from The American Heritage® Dictionary of the English Language, 4th Edition
- adj. Infamous by way of being extremely wicked.
from Wiktionary, Creative Commons Attribution/Share-Alike License
- adj. infamous for being wicked
- adj. wicked or criminal
from the GNU version of the Collaborative International Dictionary of English
- adj. Wicked in the extreme; abominable; iniquitous; atrociously villainous; execrable; detestably vile.
from The Century Dictionary and Cyclopedia
- Wicked in the extreme; heinous; abominable; atrociously sinful or villainous; detestably vile.
- Synonyms Nefarious, Execrable, Flagitious, Enormous, Villainous, Abominable, Horrible, atrocious, infamous, iniquitous, impious, dreadful, detestable. The first seven words characterize extreme wickedness. As with the words under atrocious, when loosely used they approach each other in meaning; hence only their primary meanings will be indicated here: nefarious, unspeakably wicked, impious; execrable, worthy of execration or cursing, utterly hateful; flagitious, proceeding from burning desire (as lust), grossly or brutally wicked or vile, enormous, not common in this sense except with a strong noun, as enormous wickedness, but sometimes meaning wicked beyond common measure; villainous, worthy of a villain, greatly criminal or capable of great crimes; abominable, loathsome in wickedness, the object of a religious detestation; horrible, exciting horror, mental agitation, or shrinking; shocking: it is less common as applied to moral conduct, See abandoned, atrocious, criminal, and irreligious.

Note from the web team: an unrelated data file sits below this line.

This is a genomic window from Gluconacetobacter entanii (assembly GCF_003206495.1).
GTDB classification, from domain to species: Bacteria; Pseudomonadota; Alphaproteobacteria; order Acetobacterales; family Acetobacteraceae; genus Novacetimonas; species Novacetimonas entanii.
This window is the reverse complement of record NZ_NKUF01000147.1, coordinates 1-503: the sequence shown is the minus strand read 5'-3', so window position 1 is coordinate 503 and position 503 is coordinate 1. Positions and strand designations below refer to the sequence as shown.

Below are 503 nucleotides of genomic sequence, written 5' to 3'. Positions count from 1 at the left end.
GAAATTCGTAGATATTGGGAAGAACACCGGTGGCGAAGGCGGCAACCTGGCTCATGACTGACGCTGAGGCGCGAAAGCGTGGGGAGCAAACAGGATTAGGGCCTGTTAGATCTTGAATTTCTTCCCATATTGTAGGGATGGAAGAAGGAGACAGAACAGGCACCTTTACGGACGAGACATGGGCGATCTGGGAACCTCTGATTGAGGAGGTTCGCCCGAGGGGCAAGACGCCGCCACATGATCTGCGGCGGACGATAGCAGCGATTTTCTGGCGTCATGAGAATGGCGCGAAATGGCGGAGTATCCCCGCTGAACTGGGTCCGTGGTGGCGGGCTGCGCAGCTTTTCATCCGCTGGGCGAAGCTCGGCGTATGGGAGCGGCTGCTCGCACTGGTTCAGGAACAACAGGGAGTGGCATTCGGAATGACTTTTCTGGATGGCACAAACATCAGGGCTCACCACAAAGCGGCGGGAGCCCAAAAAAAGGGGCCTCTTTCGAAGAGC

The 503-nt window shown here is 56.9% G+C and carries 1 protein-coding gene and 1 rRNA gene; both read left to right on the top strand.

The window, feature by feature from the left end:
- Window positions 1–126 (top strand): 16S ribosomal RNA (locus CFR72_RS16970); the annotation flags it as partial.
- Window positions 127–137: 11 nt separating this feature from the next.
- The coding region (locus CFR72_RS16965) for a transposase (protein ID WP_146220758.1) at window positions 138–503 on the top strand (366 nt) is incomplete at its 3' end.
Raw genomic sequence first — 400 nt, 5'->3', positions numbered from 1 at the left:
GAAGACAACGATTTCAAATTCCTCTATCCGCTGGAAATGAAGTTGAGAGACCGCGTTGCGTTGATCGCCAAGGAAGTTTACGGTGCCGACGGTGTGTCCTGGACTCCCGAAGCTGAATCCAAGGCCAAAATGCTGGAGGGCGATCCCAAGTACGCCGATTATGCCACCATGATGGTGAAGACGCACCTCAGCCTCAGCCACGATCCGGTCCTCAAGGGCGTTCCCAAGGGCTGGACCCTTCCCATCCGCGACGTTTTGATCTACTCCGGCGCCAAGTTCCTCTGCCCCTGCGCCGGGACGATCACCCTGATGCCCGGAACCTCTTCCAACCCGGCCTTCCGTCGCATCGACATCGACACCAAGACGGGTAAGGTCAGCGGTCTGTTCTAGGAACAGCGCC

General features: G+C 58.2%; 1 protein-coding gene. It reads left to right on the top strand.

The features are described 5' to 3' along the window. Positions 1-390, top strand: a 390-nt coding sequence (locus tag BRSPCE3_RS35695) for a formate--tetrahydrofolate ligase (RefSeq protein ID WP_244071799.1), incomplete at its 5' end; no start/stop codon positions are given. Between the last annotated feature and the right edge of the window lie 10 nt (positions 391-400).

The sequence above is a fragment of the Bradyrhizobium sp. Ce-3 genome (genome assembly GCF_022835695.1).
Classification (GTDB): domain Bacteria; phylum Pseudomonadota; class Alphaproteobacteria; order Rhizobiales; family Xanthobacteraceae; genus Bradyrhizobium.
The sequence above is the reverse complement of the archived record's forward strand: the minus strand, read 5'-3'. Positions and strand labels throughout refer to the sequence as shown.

from WordNet 3.0 Copyright 2006 by Princeton University. All rights reserved.
- adj. extremely wicked
Latin nefārius, from nefās, crime, transgression : ne-, not; see ne in Indo-European roots + fās, divine law; see dhē- in Indo-European roots.(American Heritage® Dictionary of the English Language, Fourth Edition)
From Latin nefārius ("execrable, abominable"), from nefas ("something contrary to divine law, an impious deed, sin, crime"), from ne- ("not") + fas ("the dictates of religion, divine law"), related to for ("I speak, I say"), and cognate to φημί (phemi, "I say"). (Wiktionary)